I wrote smugly last week about how nothing likely happen from Hong Kong's direct hit by a category 4 tropical cyclone...no deaths...little damage. And I was correct. Last night, the remains of the typhoon formerly known as Haikui hit Hong Kong and there was massive flooding caused. So what happened?

Well, it rained...a lot. At the Observatory, they experienced the highest 1 hour rainfall rate since records started being kept in 1884. Over the past 24 hours, parts of Hong Kong island got over 600 millimeters of rain. For those imperialists reading, that's almost 2 feet of rain...the liquid form...not snow. If it was in snow form, 600 mm of rain over 24 hours would be the some as getting from 20 feet to 195 of snow over the same period of time. The amount of water is pretty mind blowing.

At the government press conference, when asked about why there was so much flooding and preparations weren't better, they said wrote it off to this storm being unexpected. This isn't entirely correct.

The storm was the remains of a typhoon that the Hong Kong Observatory (HKO) was tracking on their website for the past few week. In fact they tracked it up until 2 days before last night's storm when it was 240 km from Hong Kong. They stopped tracking presumably because tropical cyclones as classified based on wind strength not on rain. The winds slowed down so it no longer was qualified to be tracked under the typhoon tracking criteria.

However, just because tracking stopped didn't mean that the low pressure system wasn't still moving towards Hong Kong...we knew there would a storm and that it would rain a lot and HKO forecast it as such.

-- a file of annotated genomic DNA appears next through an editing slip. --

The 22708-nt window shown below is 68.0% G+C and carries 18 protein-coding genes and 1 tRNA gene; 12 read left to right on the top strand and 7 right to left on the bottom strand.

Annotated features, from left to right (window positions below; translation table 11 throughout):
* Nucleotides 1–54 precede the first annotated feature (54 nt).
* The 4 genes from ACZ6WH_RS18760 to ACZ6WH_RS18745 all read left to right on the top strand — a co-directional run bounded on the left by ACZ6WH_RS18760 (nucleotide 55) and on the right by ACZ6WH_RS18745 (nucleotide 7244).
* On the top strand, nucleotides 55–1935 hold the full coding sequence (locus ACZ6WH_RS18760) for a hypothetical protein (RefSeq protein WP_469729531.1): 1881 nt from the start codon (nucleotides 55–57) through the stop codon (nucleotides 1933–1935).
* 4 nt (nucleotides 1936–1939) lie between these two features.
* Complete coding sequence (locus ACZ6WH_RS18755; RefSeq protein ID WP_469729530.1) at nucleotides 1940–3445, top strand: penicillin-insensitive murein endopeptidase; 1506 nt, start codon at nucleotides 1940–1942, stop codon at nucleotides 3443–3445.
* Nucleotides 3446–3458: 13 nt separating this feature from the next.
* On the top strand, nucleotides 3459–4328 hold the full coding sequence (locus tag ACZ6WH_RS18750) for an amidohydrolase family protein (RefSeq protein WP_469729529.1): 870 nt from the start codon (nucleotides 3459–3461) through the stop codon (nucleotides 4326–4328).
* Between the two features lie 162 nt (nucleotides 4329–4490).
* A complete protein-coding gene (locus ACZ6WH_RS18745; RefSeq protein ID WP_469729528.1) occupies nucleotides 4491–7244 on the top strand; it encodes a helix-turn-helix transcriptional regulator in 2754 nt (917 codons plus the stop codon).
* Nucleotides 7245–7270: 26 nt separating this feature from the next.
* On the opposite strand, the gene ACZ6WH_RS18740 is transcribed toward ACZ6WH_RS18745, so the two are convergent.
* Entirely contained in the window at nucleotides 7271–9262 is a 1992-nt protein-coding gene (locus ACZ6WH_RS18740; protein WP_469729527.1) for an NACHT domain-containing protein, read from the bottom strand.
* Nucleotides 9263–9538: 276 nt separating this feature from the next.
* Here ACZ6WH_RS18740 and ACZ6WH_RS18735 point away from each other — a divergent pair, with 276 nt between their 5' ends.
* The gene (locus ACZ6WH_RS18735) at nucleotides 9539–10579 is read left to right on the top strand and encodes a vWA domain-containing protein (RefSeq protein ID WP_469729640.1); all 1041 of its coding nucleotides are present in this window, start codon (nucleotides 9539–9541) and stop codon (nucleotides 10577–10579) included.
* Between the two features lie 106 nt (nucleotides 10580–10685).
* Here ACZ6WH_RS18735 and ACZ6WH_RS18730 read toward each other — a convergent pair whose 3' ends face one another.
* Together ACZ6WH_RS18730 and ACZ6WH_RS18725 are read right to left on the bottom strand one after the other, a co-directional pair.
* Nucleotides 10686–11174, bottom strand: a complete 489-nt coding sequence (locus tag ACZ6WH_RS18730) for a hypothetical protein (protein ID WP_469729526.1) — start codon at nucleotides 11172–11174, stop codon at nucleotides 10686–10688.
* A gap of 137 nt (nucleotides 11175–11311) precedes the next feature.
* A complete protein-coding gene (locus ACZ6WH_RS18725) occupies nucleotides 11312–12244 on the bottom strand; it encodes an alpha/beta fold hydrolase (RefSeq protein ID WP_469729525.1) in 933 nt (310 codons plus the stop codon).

So what happened? I think two things happened.

1) Normal pre-typhoon procedures - cleaning out drains, putting in flood prevention boards, etc - were not followed because those are triggered by the typhoon warning signals. Some of these preparation steps are triggered in the government bureaucracy - in the drainage services department for example - but many are also triggered in private business as insurance policies frequently mandate behavior that must be taken during typhoon signals if the policy holder wants to be insured against loss.

This is a coordination and communication problem. Perhaps an advanced warning system of possible black storm that would trigger action would make sense. There's also the risk of the boy who cried wolf effect where warnings of a possible event that's so rare cause people to tire of or ignore them.

Hong Kong businesses have written plans of which steps are taken at each typhoon warning level. Source: https://www.hko.gov.hk/en/publica/gen_pub/files/tcws.pdf

2) That the amount of rain exceeded the design capacity of the drainage systems...there's nothing you can about that in the short-term...requires long term infrastructure investment....short-term warning of a storm doesn't help. While Hong Kong has robust drainage infrastructure...things like underground rain water overflow the size of 100 swimming pools of water. If you get more rain than can fit in the tanks and be moved by the systems, it's going to flood. Advanced warning wouldn't solve this. Only long-term investment in infrastructure...which might not even be worth it if these events only happen once a century.